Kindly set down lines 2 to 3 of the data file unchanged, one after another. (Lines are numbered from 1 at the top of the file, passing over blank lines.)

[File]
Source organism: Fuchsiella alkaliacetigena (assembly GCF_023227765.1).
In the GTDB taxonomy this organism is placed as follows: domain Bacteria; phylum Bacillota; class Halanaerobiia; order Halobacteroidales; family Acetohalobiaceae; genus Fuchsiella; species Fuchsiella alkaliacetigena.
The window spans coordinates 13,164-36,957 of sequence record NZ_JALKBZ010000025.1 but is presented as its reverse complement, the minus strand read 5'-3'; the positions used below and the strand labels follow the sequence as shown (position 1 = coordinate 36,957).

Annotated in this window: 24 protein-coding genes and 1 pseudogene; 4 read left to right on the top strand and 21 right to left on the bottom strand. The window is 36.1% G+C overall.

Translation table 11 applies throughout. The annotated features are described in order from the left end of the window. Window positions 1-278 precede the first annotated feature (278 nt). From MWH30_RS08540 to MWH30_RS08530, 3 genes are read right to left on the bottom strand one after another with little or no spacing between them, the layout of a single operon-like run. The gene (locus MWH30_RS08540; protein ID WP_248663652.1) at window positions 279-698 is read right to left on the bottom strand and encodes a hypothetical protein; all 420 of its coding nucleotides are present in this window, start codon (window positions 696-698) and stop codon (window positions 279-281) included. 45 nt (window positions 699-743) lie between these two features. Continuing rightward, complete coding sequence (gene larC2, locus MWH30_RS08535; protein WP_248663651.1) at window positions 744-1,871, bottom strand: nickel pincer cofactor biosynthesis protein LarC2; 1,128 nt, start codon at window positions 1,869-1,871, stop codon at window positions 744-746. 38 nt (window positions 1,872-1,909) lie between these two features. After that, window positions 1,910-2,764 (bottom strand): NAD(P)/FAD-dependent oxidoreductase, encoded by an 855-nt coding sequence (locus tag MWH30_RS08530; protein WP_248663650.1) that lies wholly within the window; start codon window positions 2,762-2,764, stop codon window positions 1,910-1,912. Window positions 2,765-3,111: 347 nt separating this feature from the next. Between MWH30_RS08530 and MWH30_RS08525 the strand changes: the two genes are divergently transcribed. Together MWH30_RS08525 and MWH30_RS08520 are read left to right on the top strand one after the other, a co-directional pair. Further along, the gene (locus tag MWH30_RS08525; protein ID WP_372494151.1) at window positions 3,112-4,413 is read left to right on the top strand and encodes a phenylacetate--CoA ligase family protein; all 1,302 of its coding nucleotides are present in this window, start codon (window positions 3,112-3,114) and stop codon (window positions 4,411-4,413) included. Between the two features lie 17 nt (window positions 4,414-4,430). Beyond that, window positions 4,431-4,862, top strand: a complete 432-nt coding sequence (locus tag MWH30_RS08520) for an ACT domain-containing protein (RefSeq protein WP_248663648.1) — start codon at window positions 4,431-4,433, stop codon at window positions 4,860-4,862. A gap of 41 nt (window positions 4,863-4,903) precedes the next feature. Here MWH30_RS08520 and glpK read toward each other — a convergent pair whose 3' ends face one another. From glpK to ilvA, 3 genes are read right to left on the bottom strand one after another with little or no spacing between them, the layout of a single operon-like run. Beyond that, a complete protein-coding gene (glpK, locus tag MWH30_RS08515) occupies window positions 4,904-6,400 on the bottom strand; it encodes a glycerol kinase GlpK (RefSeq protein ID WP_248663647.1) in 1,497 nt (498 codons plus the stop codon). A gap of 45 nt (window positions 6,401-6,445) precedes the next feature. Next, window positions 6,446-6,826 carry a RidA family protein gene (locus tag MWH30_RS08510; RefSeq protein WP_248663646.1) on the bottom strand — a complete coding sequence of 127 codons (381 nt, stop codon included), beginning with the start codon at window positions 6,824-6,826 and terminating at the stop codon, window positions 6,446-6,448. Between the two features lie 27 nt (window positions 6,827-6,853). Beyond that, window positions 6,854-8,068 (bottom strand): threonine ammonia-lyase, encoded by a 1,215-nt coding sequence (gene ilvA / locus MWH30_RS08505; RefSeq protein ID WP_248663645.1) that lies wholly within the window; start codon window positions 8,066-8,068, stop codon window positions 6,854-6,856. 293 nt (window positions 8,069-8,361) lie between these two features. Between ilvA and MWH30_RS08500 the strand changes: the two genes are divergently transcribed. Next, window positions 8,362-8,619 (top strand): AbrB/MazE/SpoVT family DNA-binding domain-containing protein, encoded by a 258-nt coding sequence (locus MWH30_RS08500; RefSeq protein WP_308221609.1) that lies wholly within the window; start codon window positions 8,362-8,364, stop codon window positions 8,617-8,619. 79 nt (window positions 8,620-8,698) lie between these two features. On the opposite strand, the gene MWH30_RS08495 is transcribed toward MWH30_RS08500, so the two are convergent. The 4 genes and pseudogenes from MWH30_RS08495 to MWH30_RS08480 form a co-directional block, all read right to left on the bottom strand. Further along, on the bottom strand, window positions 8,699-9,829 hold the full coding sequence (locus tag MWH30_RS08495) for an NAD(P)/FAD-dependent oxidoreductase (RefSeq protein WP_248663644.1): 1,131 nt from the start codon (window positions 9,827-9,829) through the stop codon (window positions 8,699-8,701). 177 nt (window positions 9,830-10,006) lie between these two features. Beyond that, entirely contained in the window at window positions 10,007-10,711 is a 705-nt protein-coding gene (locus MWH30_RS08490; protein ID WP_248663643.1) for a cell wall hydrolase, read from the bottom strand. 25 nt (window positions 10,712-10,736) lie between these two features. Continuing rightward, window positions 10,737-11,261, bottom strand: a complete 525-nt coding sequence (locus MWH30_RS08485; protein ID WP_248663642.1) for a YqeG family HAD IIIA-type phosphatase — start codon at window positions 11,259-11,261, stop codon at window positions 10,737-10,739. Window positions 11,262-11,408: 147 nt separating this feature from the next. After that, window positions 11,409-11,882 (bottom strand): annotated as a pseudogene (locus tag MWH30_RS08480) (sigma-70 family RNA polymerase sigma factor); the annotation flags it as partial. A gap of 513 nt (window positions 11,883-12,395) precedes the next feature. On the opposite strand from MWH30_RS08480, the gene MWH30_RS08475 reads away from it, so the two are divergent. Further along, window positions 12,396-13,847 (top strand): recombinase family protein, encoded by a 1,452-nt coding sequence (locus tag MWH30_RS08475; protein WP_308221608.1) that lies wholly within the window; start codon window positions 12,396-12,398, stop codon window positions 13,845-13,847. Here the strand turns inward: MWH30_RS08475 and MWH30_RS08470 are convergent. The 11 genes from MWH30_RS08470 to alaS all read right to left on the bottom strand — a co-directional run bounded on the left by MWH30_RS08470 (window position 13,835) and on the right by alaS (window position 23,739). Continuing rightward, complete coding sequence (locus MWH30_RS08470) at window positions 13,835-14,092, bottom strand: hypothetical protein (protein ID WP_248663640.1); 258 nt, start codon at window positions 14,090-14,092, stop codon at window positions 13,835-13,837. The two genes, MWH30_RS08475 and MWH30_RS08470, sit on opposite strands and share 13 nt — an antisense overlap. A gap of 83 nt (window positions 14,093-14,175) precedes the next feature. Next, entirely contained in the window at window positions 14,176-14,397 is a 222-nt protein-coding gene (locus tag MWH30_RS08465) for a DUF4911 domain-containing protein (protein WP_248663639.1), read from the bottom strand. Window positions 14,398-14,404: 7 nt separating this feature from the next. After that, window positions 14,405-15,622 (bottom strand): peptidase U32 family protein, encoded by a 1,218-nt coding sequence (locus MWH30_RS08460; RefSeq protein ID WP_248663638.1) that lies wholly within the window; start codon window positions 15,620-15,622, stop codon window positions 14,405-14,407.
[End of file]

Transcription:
In the GTDB taxonomy this organism is placed as follows: domain Bacteria; phylum Bacillota; class Halanaerobiia; order Halobacteroidales; family Acetohalobiaceae; genus Fuchsiella; species Fuchsiella alkaliacetigena.
The window spans coordinates 13,164-36,957 of sequence record NZ_JALKBZ010000025.1 but is presented as its reverse complement, the minus strand read 5'-3'; the positions used below and the strand labels follow the sequence as shown (position 1 = coordinate 36,957).